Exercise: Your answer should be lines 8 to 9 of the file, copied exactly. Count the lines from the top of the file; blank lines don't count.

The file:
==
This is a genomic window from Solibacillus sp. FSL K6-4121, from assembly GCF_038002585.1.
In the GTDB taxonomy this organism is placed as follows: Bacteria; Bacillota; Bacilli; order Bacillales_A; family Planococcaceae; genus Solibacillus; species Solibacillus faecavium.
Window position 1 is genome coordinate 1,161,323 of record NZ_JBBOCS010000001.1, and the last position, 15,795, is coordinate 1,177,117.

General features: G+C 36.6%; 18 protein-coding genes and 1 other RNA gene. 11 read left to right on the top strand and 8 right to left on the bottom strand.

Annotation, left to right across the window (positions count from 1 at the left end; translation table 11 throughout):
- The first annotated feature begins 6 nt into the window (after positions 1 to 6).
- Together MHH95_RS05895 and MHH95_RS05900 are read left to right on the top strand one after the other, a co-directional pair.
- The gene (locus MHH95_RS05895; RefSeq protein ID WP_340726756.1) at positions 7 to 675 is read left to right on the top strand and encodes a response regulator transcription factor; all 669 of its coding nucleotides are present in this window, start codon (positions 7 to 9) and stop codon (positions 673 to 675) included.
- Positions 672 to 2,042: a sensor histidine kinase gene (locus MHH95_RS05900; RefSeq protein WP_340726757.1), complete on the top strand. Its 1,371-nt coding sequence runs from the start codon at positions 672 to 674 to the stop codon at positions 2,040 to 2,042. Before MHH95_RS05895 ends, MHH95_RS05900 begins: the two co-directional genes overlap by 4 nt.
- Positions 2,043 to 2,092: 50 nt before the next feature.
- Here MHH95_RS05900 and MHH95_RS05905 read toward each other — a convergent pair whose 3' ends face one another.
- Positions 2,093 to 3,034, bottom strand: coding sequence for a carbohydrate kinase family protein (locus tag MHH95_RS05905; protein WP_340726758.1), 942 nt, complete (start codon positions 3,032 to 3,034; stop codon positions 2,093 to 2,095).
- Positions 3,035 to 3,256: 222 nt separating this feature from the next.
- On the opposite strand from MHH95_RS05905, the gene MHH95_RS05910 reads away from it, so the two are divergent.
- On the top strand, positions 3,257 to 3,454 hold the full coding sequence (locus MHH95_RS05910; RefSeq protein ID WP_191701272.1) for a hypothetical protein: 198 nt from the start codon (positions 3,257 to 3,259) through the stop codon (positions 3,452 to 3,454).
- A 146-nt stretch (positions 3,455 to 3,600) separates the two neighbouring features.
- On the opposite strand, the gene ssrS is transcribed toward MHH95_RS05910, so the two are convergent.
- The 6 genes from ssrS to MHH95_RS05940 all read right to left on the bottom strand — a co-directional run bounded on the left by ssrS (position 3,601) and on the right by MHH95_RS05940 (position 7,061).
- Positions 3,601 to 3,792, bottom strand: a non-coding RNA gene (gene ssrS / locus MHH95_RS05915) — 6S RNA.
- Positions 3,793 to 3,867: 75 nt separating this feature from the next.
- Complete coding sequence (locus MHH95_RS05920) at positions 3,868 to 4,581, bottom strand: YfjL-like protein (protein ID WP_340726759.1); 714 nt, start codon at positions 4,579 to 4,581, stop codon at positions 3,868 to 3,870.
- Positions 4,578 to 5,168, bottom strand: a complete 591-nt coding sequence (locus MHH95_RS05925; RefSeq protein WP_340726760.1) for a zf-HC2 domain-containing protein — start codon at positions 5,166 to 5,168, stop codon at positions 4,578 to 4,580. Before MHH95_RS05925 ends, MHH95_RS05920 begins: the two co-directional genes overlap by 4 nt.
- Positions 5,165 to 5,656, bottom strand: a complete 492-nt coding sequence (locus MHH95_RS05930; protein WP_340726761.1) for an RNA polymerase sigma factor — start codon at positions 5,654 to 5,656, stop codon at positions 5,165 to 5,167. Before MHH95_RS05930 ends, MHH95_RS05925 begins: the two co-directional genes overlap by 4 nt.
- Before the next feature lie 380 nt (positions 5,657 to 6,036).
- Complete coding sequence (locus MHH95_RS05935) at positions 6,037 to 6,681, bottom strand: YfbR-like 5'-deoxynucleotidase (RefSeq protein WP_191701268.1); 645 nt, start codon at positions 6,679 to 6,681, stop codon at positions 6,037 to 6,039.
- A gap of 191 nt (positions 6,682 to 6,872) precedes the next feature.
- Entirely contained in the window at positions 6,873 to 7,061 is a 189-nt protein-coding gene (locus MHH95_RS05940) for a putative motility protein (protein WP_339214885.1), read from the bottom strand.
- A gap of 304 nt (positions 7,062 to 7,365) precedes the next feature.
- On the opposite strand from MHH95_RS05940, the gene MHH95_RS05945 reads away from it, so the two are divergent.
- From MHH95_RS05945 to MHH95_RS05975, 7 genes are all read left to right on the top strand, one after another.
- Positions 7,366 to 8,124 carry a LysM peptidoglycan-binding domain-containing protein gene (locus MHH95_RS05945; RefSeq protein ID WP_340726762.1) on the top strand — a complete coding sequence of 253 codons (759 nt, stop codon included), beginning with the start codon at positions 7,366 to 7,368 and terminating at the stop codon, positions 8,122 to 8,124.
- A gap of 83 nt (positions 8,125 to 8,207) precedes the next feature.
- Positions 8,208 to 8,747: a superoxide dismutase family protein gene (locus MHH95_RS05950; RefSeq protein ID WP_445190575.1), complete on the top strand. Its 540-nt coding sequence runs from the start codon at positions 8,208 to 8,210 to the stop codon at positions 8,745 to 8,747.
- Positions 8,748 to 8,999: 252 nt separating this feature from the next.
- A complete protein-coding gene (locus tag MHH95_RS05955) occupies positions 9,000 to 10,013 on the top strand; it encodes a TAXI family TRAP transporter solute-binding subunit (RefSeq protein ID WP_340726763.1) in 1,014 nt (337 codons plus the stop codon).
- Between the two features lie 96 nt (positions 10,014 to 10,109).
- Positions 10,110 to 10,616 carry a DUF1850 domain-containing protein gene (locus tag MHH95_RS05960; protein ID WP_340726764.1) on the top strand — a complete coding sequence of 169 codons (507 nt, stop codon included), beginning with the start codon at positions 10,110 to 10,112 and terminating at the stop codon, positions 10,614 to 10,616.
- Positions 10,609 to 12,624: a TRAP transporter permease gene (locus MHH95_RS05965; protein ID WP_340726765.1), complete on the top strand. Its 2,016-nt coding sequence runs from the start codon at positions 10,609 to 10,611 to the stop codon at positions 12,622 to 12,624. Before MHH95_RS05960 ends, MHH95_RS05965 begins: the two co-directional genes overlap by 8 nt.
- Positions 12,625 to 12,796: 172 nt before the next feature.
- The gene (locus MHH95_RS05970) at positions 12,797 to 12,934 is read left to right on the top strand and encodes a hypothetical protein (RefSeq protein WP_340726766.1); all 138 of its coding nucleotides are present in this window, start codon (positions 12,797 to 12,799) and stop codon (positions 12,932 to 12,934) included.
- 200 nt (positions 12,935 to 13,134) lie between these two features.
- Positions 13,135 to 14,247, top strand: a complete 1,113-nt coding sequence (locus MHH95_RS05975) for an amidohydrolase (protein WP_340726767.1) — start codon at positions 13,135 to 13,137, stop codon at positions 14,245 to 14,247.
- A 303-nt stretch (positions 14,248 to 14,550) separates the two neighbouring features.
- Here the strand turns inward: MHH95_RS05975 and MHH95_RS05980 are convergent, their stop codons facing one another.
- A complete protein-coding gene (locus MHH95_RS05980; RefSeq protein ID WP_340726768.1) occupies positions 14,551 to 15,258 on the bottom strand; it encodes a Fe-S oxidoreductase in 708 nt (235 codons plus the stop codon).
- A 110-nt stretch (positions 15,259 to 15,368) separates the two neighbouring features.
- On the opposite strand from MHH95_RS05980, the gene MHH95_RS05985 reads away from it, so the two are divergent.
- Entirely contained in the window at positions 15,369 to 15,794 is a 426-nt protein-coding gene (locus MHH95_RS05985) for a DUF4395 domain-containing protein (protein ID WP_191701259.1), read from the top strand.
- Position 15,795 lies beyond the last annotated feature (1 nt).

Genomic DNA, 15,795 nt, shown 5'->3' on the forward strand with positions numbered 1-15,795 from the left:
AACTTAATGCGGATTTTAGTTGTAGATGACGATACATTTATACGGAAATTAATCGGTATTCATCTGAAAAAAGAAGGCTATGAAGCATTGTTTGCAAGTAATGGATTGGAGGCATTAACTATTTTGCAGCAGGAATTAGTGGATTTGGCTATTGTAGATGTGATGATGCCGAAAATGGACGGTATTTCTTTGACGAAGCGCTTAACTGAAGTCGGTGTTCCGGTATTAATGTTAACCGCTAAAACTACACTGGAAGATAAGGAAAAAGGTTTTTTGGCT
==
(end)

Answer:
- The gene (locus MHH95_RS05895; RefSeq protein ID WP_340726756.1) at positions 7 to 675 is read left to right on the top strand and encodes a response regulator transcription factor; all 669 of its coding nucleotides are present in this window, start codon (positions 7 to 9) and stop codon (positions 673 to 675) included.
- Positions 672 to 2,042: a sensor histidine kinase gene (locus MHH95_RS05900; RefSeq protein WP_340726757.1), complete on the top strand. Its 1,371-nt coding sequence runs from the start codon at positions 672 to 674 to the stop codon at positions 2,040 to 2,042. Before MHH95_RS05895 ends, MHH95_RS05900 begins: the two co-directional genes overlap by 4 nt.